However, the last day would prove vital. Seemingly trying to pre-empt any attempt to have Subaru’s Colin McRae concede the lead to Sainz, ‘fans’ were alleged to have placed logs on the Pantperthog stage in a bid to catch Sainz out. Sainz almost went off in avoidance at high speed but did lose his concentration and the rear end on the next stage as he slid off down a bank into the trees in Dyfi – perhaps still shaken by the actions of the spectators.
Sainz dropped way down the order to 14th – ironically after spectators had helped him escape – and with Auriol taking sixth in an attrition-filled rally, it was enough for him to secure a first and only title.
McRae won the rally, teeing up his 1995 title assault.
– Jack Benyon
Before 2020, the last time four drivers headed to the final round of the WRC with a shot at title glory was in 2003 which, retrospectively, was a real changing of the guard season in world rallying. Tommi Mäkinen called time on his career at the end of the year while Colin McRae was to be ousted by Citroën too.
It was a then 29-year-old Sébastien Loeb, in his first full season, and his veteran Citroën team-mate Carlos Sainz who shared the championship lead after 13 of 14 rounds, just one point ahead of Subaru’s Petter Solberg and five up on Richard Burns’ Peugeot.
However, the battle would soon become a three-way one as on the way to Rally GB, Burns blacked out at the wheel of his road car on what, tragically, was the start of his battle with a brain tumor.
Sainz was soon out of contention too, the Spaniard going off the road on the third stage after being distracted by smoke from the wiring for the onboard camera. That left it up to Loeb and Solberg to dispute the crown. After the first of three days, Solberg led by eight seconds over Loeb with next-best Mäkinen already 1m24.2s further back.
On Saturday, Solberg was simply sublime. He aced it to win all eight of the day’s stages and pull out a 41.2s-advantage over Loeb, who had both his personal title aspirations and that of his employer to think about too with Citroën on the brink of its maiden manufacturers’ crown.
Solberg leaked time on Sunday’s first couple of stages but it was irrelevant. He blasted through the final stage, Margam Park, 11.1s faster than anybody else to claim his first, and only, WRC crown. Phil Mills’ pacenote book had never been flung further in its life.
The season with two champions. Finishing the Olympus Rally at the end of a long and, at times, tragic 1986 season, Markku Alén stepped out of his Lancia Delta S4 and declined the opportunity to talk politics.
Four words. One message.
“I am world champion.”
And he was right. For the next 11 days.
Peugeot fully expected FISA to overturn the Sanremo stewards’ decision regarding the use of side skirts on the 205s, but Juha Kankkunen was keen to win the thing on the stages.
The Olympus was, truth be told, a slightly underwhelming event and probably not one in keeping with what had been one of the most dramatic years in the history of the championship. Neither Lancia nor Peugeot had intended to visit America, but when the factory 205 T16 E2s were excluded from the Sanremo Rally in the autumn, a trip to Washington was very much on the cards.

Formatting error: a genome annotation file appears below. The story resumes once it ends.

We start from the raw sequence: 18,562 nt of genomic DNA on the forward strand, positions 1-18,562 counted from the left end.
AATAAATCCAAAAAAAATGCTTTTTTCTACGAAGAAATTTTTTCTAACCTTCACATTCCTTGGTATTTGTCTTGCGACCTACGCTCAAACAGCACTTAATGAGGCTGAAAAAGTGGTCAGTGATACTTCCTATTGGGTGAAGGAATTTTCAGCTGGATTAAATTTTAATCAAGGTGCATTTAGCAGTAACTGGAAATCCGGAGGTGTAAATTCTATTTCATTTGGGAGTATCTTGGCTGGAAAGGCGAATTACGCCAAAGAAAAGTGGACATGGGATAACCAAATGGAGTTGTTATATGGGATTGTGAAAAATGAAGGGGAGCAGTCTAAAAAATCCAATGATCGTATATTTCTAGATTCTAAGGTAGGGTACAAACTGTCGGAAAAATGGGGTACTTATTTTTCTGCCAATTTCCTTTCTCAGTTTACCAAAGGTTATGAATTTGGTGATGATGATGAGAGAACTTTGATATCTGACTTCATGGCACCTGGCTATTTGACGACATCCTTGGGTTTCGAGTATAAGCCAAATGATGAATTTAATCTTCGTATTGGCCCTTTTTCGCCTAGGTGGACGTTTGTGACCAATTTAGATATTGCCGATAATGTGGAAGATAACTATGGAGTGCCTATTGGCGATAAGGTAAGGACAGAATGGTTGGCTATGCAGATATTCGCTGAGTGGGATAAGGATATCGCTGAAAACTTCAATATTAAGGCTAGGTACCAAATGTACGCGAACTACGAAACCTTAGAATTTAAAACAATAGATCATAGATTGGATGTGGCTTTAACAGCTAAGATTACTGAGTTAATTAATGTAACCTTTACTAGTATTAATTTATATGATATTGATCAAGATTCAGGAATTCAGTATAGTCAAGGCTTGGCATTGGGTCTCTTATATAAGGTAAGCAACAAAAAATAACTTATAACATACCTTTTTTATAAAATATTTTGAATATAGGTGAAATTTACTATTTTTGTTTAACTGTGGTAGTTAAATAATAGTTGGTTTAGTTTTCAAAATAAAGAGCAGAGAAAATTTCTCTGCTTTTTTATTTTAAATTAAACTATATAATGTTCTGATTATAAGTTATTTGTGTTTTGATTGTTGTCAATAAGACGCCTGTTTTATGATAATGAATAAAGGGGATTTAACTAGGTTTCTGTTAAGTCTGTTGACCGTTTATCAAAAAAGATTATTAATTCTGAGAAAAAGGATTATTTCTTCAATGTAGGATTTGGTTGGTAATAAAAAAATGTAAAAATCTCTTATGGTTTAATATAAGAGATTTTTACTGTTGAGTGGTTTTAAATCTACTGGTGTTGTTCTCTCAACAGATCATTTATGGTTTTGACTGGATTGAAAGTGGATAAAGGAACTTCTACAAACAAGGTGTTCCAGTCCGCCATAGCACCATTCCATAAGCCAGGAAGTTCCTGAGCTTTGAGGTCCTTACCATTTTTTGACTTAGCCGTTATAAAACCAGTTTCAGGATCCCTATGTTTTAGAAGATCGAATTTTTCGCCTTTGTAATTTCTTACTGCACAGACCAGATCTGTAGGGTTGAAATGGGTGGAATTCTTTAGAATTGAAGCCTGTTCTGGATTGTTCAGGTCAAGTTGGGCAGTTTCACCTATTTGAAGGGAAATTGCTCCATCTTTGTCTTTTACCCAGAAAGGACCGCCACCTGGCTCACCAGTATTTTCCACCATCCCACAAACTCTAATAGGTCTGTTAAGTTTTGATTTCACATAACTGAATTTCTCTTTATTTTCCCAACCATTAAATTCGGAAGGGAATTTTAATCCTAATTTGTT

Peugeot fully expected FISA to overturn the Sanremo stewards’ decision regarding the use of side skirts on the 205s, but Juha Kankkunen was keen to win the thing on the stages.
Second place on the penultimate round in Britain (Kankkunen was third) moved Alén into a single-point lead going to the Olympus Rally. It would be winner-takes-all in the woods around the Pacific north-west.
And Alén drove beautifully, powering his S4 through stages that combined the nature of his home 1000 Lakes, the RAC and New Zealand. Neither powersteering failure nor a puncture could slow the Finn’s Martini-liveried machine and he led for all-but a handful of day-one stages.
Kankkunen’s event went south when the Peugeot team forgot to change a battery on the car and then incurred penalties getting the job finished. Try as he might, he couldn’t close the gap.
Later in December, Alén landed into Helsinki airport after testing in Rovaniemi, to be told he’d lost the title. Furious, he left FISA in no doubt what he thought of their decision, and declined the invitation to the prize-giving in Paris. Kankkunen was at the Gala, but without the right gear. A last-minute shopping trip landed a black tie for the champion and co-driver Juha Piironen.
Never before had a British driver won the WRC title until Colin McRae came out on top in the RAC in 1995. With the controversial team orders debacle of Spain – where Subaru team-mate Sainz took the win – still in the mind of most onlookers, the need to get out onto the stages and let the driving do the talking had not been higher than on that chilly Sunday morning in Tatton Park.